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I warned everyone the cottage cheese recipes might be coming, and they are!
Ever since I discovered a better-for-you cottage cheese brand without fillers or carrageenan (Good Culture, in some grocery stores), our menu includes cottage cheese once again.
This easy one pan breakfast casserole recipe capitalizes on the creaminess of blended cottage cheese to create a protein packed savory breakfast dish my family really enjoys.
A Grain-Free Breakfast Casserole Recipe for a Crowd
It can be hard to find a bread/grain-free breakfast casserole recipe when something besides just eggs is needed to give it that characteristic custardy lightness and body. It turns out cottage cheese (quickly blended with pastured eggs) does the trick quite well.
As with most of my favorite egg recipes, this breakfast casserole is quick to throw together and doesn’t get many dishes dirty (just the blender and one pan).
It’s also endlessly versatile and easy to adapt by changing out the types of cheese or meat or even by adding different veggies. Anytime I have spinach wilting in the fridge or leftover sautéed veggies, I know it’s time for eggs for breakfast. After all, repurposing leftovers is a busy mom’s go-to and a great way to provide variety without breaking the budget.
Because it can be made ahead the night before, this breakfast casserole is ideal for holidays, hosting overnight guests, or feeding a crowd (which is just a weekday at my house!). Or, pour into muffin cups and bake individual mini-egg cups for on the go.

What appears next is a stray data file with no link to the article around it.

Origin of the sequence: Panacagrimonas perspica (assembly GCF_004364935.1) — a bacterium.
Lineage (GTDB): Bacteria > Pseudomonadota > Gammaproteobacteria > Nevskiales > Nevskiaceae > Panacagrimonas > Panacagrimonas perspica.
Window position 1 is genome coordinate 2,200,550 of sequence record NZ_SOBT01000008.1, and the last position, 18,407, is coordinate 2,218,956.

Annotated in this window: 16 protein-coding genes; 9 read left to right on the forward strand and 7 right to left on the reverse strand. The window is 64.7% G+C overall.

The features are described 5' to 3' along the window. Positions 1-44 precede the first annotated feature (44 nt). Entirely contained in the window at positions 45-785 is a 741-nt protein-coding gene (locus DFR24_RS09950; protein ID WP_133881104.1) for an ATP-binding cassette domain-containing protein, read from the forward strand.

Unfortunately, I don’t think this recipe would freeze well due to the cottage cheese, but if you try it and it works, let me know!
But Is Cheese Really “Healthy”?
We often eat eggs in the morning, but we did avoid dairy while we were healing my son’s dairy allergy and my autoimmune disease. Now we’re all doing well with bringing some dairy (from quality grass-fed sources) into the regular meal rotation.
Now that we can enjoy some dairy, a cheesy breakfast casserole is possible again (something we went without for many years).
I tackle the controversy about whether or not dairy is a healthy food here. My opinion remains that a healthy diet is all about variety and observing how you feel when eating certain foods.
Given our history with dairy I try to offer dairy-optional recipes (as with all of the recipes in my cookbook). Unfortunately I can’t think of a good substitute for cottage cheese in this recipe, as nut milk wouldn’t give the body and creaminess and I generally recommend avoiding soy.
Many egg-based breakfast recipes are easy and delicious without cheese. If you need to avoid dairy, try this vegetable frittata recipe or ham and egg breakfast cups. Both are also easy to whip up, make ahead in quantity, or even freeze!
P.S. Don’t have a good cottage cheese option by you? Take matters into your own hands and make your own with this at-home cheese-making kit. I might give it a try as a “science experiment” with the kids and let you know how I do!
Cheesy Breakfast Casserole Recipe
- 16 oz cottage cheese
- 6 eggs
- ¼ cup parmesan cheese
- 1 tsp garlic powder
- 1 tsp onion powder
- 8 slices of bacon cooked and crumbled (optional)
- 4 green onions thinly sliced
- 8 oz cheese of choice grated (optional)
- Preheat oven to 350°F.
- Grease a 9X13 baking dish.
- In a blender or food processor, puree the cottage cheese until smooth.
- Add the eggs, parmesan, garlic powder, and onion powder and pulse until combined.
- Add the bacon and green onions if using and stir by hand to combine.
- Pour into greased 9x13 inch dish and bake for 35-40 minutes or until fork inserted into center comes out clean.